I used the RPG Inspirisles with two classes last spring, and I’m working on going through the data from the focus groups from that. I’m working on writing a teaching pack to bring Inspirisles into other classrooms.
Inspirisles, for those people who don’t know, is a TTRPG from Hatchling Games that helps introduce people to deaf awareness and to basic ASL or BSL. It’s designed to be for hearing communities to help bridge the disconnect between the two communities.
I mentioned before that I recently interviewed a lot of people to kind of get the State of the Union with all these disparate people who are finding each other over the Internet, and a lot of people have independently come up with the same realizations. It’s been very interesting for me to try to figure out how similar those realizations are.
Those two things are what I’m using towards starting my dissertation. I’m hoping that it will be about using role-playing games as pedagogy in the extended school year and special ED programs in my district, but that remains to be seen.
We’ll need to do a follow up!
Yeah! Oh, and I just talked to my co-author, and we just got our first manuscript accepted to the International Journal of Roleplay! So, you can look for an article from myself and Jennifer Genova in the next issue of the journal.
I am so excited; it’s my first author publication!
You mentioned a couple of the benefits of playing TTRPGs already; what would you say are the top maybe 1-3 benefits that you see from using tabletop RPGs as an educational tool?
There are a couple of different ways that we learn. At school, we think of explicit learning, which is like, “What is the capital of Nicaragua?”
Explicit learning is when you’re able to recite facts or understand basic concepts.
But the majority of our learning is implicit learning, which is how we end up with biases or stereotypes and also how we quickly make sense of the world. We get up and look outside, and maybe someone taught us exactly what weather means, but we also have had enough experience with it that we have a sense of what weather is just from knowing. We do that a lot with social skills too.
I think the main benefit of using role-playing games in the classroom is that there is an awful lot of implicit learning and semi-structured interactions that allow us to help kids have access to emotions and experiences that they might not necessarily have together. That’s where I was talking about the affinity groups earlier.
If your character does something successful, that emotion bleeds into your brain. Your brain doesn’t know the difference, right? That’s why people cry at movies. You know the difference, but your brain is still crying.
Yet, if you have some sort of failure, there’s enough separation that you can say, “Oh, that’s not actually me.”
So, you can try things out, which, in middle school, is what middle schoolers are developmentally doing. They’re role-playing all the time. Having the opportunity to try things out in a relatively low-stakes environment allows them to make mistakes and learn things implicitly that they might not be able to do in another setting. At the same time, it gives them a really good reason to care about the content that they’re learning, especially if it forwards the plot.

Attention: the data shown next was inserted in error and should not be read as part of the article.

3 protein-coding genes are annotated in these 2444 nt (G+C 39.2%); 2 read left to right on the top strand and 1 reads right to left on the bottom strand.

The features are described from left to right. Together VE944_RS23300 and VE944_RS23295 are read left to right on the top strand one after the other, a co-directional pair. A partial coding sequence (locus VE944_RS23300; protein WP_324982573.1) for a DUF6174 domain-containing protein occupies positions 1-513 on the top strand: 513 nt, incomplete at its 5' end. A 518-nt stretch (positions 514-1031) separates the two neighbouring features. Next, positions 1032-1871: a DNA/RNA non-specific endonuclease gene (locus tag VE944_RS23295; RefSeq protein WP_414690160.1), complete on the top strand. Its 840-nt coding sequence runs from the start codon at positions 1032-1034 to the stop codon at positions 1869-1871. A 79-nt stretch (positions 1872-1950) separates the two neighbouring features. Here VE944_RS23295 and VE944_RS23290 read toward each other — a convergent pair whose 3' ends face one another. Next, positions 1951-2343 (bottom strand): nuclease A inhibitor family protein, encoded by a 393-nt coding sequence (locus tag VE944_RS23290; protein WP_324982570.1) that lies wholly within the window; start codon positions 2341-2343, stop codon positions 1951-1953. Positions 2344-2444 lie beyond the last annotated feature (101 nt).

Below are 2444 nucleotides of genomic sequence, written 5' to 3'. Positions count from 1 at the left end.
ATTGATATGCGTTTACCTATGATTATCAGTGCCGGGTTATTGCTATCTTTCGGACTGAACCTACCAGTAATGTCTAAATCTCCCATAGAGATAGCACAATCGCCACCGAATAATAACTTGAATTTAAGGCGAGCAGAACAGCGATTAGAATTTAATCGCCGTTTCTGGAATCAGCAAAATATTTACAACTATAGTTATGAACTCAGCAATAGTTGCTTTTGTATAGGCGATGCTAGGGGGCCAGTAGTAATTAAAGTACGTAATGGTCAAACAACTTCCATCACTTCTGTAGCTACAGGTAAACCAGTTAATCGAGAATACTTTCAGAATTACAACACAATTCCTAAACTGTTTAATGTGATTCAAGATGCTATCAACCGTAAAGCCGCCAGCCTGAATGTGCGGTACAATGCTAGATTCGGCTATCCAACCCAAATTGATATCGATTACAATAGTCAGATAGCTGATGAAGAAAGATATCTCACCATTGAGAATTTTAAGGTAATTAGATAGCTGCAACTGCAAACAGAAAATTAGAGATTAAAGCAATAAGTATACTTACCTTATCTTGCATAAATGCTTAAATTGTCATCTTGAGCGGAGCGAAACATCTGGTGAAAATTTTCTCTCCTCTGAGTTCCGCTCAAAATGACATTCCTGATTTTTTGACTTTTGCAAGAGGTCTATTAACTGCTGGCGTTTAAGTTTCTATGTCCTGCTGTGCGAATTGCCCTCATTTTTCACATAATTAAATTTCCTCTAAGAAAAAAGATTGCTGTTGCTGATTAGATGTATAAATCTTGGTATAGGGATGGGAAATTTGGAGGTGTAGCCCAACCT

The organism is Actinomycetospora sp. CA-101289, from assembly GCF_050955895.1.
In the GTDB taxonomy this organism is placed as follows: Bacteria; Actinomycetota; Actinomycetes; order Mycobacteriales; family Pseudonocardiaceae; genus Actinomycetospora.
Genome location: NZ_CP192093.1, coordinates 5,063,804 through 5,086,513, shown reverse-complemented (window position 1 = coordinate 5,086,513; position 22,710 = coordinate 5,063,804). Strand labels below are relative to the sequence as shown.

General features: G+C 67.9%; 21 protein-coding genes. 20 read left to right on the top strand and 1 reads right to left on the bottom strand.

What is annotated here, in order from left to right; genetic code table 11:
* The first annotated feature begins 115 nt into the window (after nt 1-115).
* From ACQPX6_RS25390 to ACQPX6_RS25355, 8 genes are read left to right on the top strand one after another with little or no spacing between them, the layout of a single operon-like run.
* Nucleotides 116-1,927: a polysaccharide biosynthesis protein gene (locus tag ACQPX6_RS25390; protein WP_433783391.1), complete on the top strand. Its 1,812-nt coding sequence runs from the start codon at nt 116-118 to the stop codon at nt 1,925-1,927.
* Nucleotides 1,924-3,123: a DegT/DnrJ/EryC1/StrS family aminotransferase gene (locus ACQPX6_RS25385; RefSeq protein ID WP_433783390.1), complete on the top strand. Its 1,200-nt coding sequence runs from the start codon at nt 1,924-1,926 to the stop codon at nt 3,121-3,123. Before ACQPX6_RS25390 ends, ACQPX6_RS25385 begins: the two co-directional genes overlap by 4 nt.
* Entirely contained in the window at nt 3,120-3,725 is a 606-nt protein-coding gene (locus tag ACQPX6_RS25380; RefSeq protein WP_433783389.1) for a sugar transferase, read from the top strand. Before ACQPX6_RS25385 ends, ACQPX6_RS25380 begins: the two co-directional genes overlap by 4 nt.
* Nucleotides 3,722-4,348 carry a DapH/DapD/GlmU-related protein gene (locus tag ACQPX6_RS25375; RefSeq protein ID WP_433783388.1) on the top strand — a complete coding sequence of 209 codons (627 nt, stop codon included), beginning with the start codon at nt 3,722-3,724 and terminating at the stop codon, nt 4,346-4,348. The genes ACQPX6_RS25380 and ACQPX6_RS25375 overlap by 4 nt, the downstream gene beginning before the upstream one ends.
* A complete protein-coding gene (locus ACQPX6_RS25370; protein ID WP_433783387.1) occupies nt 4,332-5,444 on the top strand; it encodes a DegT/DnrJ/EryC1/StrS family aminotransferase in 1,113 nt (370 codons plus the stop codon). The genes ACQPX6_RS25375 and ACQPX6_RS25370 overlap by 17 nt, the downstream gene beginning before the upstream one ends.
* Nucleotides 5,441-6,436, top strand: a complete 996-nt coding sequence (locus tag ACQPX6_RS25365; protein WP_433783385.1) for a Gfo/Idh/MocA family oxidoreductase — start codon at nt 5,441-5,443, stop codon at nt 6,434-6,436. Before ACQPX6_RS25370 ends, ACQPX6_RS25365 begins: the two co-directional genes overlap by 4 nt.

I’m teaching a math class that’s sort of a math bonus class to try to help bring up school test scores – it’s called Math in Action, and it’s supposed to be hands-on math. My current class is very passive learners, and I started using a role-playing game with them to make them see connections between the content and the value of the content.
They’re not interested in learning how to measure things or review how to measure things, but when I throw a bunch of fake fish on the floor and tell them that they are oracular fish and the right ones will tell you a secret word, but you must measure them to find which ones are helpful and which are not. Then the secret word will turn Gandolfdoor the wizard back to a wizard from being an actual door, and he can help them on their quest.
It’s exposure to new ways of thinking, it’s ethical dilemmas, it’s a good reason to care about the content, and it’s a good reason to care about our classmates and everyone’s value and contributions. It’s just a different way of being in the classroom that, I think, is much more positive for 11 to 14 year olds.
I see this with my kid too; he does not want to do math worksheets, but if it’s a math worksheet about, like, Spiderman, he’s super into it.
Absolutely. I think kids inherently want to be helpful, and they really like pretending and having access to that. At the middle school level, many of them are not pretending the way that they used to. They’re transitioning out of pretend play into a way that is socially acceptable in a public forum.
TTRPGs are a way for them to access those skills and needs in a way that is socially acceptable.
We know adolescence is a time of neural pruning, which is when you’re getting rid of all the connections that you don’t need in your brian. You’re also myelinating, which is like putting insulation around the wires for the super highway paths. So, it’s really important to use those skills if we want kids to be creative and flexible thinkers and to be inclusive and to try things. Then, creatively, we have to let them practice that so they can stay as part of the currently usable brain and not get pruned.
Thank you Maryanne for the awesome interview! I’m looking forward to checking our your publication and research!
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5 thoughts on “Interview with Culliope, tabletop RPG teacher and educational researcher!”
I look forward to an update with the published research here!
Same! Culliope is awesome, and I am really excited to check out her research on applied TTRPGs more.